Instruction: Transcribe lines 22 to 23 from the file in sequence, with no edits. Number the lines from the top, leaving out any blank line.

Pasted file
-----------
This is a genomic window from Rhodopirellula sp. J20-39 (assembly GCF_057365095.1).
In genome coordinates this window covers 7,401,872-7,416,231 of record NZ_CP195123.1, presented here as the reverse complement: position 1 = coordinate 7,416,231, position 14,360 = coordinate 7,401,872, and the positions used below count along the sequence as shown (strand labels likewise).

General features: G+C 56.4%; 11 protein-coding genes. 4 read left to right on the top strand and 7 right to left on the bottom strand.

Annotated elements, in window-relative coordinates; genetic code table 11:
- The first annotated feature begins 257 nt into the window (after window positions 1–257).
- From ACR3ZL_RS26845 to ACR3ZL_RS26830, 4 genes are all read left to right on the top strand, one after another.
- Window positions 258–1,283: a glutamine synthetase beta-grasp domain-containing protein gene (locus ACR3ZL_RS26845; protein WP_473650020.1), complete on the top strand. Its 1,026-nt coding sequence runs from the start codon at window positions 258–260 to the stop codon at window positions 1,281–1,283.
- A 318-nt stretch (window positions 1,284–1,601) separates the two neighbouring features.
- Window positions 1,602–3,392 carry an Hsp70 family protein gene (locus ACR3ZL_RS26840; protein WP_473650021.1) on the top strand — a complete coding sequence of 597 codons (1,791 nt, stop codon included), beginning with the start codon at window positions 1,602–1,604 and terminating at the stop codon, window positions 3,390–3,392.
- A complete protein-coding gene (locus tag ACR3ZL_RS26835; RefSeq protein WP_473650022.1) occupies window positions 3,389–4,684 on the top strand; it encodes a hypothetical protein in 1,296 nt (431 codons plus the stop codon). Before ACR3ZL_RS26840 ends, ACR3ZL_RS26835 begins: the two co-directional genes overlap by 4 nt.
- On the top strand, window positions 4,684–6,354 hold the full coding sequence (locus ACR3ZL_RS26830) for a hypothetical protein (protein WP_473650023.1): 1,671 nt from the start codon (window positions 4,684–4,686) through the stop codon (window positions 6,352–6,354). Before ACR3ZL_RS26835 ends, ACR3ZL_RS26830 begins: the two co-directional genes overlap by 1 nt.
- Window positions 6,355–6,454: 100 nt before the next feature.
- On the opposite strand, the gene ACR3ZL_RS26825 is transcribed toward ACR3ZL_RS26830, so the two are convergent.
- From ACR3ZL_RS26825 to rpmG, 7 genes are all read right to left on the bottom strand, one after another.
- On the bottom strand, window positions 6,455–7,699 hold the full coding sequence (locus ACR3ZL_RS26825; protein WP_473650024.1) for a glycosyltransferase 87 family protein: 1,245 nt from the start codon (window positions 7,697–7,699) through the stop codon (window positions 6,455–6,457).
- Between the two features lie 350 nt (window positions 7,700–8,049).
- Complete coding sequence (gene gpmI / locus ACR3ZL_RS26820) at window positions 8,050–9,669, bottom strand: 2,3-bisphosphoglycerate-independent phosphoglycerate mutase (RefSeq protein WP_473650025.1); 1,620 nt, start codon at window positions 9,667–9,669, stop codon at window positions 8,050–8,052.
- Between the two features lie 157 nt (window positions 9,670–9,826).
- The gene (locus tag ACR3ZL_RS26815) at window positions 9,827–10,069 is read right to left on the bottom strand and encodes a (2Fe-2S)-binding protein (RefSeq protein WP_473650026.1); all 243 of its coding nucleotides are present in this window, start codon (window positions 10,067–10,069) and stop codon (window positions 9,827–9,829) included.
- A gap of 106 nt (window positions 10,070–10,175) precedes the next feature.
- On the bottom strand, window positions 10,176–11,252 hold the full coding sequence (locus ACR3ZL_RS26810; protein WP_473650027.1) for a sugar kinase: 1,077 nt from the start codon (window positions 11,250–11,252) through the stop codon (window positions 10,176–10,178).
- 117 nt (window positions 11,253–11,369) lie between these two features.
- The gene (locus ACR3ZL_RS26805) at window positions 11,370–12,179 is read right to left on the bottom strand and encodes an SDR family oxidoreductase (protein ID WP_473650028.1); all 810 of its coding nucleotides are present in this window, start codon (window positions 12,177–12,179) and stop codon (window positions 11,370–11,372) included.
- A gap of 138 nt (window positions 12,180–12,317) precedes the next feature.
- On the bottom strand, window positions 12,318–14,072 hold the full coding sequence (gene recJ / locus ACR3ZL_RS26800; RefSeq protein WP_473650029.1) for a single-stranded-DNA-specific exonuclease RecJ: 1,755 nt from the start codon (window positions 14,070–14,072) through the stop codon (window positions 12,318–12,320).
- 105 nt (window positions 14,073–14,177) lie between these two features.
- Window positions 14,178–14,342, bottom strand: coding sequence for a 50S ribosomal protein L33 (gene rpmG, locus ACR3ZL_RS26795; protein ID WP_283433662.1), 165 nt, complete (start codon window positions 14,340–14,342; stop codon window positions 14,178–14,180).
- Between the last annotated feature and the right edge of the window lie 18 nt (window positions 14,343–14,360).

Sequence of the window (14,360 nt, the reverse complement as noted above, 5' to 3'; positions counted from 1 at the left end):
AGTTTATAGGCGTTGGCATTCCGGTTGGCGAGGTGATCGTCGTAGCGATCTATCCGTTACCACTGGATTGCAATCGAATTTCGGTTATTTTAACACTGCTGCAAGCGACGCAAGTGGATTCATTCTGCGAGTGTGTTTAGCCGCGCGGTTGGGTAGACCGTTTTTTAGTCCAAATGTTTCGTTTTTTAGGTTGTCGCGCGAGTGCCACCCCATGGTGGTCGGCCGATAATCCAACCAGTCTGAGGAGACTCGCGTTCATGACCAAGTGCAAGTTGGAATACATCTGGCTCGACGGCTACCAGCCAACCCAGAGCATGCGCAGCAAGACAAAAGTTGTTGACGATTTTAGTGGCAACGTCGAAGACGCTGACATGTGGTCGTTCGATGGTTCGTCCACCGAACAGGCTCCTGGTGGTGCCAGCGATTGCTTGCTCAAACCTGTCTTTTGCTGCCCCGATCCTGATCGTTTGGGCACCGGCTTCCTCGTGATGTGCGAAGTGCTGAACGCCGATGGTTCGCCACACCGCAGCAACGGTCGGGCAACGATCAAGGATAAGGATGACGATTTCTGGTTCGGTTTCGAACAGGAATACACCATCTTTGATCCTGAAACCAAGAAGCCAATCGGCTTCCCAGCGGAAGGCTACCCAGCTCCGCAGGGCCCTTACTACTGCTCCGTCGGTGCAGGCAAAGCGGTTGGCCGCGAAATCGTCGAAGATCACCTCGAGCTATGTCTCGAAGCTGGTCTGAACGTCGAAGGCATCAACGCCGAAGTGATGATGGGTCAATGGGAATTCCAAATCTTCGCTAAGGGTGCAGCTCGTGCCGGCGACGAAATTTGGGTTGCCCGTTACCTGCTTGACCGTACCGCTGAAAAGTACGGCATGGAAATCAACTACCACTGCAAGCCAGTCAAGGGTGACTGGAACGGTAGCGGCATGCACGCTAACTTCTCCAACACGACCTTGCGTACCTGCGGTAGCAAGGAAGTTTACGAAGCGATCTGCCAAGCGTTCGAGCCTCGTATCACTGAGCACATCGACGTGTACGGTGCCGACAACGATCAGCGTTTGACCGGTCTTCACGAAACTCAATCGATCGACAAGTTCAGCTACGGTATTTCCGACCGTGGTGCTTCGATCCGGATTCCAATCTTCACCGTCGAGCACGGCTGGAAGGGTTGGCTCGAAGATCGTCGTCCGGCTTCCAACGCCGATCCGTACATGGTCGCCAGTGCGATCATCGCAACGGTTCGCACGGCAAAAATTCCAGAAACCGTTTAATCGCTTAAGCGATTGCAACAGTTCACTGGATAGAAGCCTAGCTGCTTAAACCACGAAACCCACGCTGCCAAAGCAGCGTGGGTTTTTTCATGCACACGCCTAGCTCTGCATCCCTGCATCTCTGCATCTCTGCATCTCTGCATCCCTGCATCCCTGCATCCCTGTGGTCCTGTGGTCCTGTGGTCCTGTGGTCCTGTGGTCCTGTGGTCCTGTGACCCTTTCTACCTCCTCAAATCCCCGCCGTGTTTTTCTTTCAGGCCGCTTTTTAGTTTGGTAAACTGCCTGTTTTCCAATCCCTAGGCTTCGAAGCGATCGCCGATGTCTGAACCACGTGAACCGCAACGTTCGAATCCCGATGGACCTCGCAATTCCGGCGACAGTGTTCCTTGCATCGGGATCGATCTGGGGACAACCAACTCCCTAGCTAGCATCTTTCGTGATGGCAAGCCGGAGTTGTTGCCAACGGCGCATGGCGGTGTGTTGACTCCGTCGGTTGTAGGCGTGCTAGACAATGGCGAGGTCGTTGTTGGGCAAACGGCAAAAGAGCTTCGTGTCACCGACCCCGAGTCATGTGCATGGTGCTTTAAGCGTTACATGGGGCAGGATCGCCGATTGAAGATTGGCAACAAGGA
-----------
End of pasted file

- 117 nt (window positions 11,253–11,369) lie between these two features.
- The gene (locus ACR3ZL_RS26805) at window positions 11,370–12,179 is read right to left on the bottom strand and encodes an SDR family oxidoreductase (protein ID WP_473650028.1); all 810 of its coding nucleotides are present in this window, start codon (window positions 12,177–12,179) and stop codon (window positions 11,370–11,372) included.